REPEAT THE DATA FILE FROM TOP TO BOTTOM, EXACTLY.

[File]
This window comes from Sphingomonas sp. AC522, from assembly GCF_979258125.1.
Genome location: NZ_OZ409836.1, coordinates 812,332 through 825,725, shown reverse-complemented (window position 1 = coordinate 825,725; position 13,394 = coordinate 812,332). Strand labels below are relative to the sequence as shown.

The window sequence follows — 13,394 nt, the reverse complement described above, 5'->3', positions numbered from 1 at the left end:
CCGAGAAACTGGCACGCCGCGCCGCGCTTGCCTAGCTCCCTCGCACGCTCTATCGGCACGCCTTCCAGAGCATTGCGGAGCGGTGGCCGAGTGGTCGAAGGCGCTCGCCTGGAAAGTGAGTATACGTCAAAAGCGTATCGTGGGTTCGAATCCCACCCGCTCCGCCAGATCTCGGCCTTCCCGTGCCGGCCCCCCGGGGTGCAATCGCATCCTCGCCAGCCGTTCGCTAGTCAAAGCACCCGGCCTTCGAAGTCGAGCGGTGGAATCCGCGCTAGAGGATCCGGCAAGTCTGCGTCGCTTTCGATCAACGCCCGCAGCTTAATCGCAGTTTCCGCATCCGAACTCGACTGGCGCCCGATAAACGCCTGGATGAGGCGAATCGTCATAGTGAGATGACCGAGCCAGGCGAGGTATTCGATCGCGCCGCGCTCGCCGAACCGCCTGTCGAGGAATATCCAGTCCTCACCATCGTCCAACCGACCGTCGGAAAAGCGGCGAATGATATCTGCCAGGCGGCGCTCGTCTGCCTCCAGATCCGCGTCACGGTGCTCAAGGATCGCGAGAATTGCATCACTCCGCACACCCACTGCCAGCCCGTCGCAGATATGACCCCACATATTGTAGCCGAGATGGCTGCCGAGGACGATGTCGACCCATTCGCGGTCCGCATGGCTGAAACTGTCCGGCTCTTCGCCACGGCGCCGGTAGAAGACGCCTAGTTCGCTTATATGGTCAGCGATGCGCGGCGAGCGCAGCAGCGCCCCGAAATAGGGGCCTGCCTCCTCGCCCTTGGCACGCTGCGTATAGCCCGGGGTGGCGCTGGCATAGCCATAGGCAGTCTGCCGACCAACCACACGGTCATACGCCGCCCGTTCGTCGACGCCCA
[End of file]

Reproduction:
This window comes from Sphingomonas sp. AC522, from assembly GCF_979258125.1.
Genome location: NZ_OZ409836.1, coordinates 812,332 through 825,725, shown reverse-complemented (window position 1 = coordinate 825,725; position 13,394 = coordinate 812,332). Strand labels below are relative to the sequence as shown.

The window sequence follows — 13,394 nt, the reverse complement described above, 5'->3', positions numbered from 1 at the left end:
CCGAGAAACTGGCACGCCGCGCCGCGCTTGCCTAGCTCCCTCGCACGCTCTATCGGCACGCCTTCCAGAGCATTGCGGAGCGGTGGCCGAGTGGTCGAAGGCGCTCGCCTGGAAAGTGAGTATACGTCAAAAGCGTATCGTGGGTTCGAATCCCACCCGCTCCGCCAGATCTCGGCCTTCCCGTGCCGGCCCCCCGGGGTGCAATCGCATCCTCGCCAGCCGTTCGCTAGTCAAAGCACCCGGCCTTCGAAGTCGAGCGGTGGAATCCGCGCTAGAGGATCCGGCAAGTCTGCGTCGCTTTCGATCAACGCCCGCAGCTTAATCGCAGTTTCCGCATCCGAACTCGACTGGCGCCCGATAAACGCCTGGATGAGGCGAATCGTCATAGTGAGATGACCGAGCCAGGCGAGGTATTCGATCGCGCCGCGCTCGCCGAACCGCCTGTCGAGGAATATCCAGTCCTCACCATCGTCCAACCGACCGTCGGAAAAGCGGCGAATGATATCTGCCAGGCGGCGCTCGTCTGCCTCCAGATCCGCGTCACGGTGCTCAAGGATCGCGAGAATTGCATCACTCCGCACACCCACTGCCAGCCCGTCGCAGATATGACCCCACATATTGTAGCCGAGATGGCTGCCGAGGACGATGTCGACCCATTCGCGGTCCGCATGGCTGAAACTGTCCGGCTCTTCGCCACGGCGCCGGTAGAAGACGCCTAGTTCGCTTATATGGTCAGCGATGCGCGGCGAGCGCAGCAGCGCCCCGAAATAGGGGCCTGCCTCCTCGCCCTTGGCACGCTGCGTATAGCCCGGGGTGGCGCTGGCATAGCCATAGGCAGTCTGCCGACCAACCACACGGTCATACGCCGCCCGTTCGTCGACGCCCA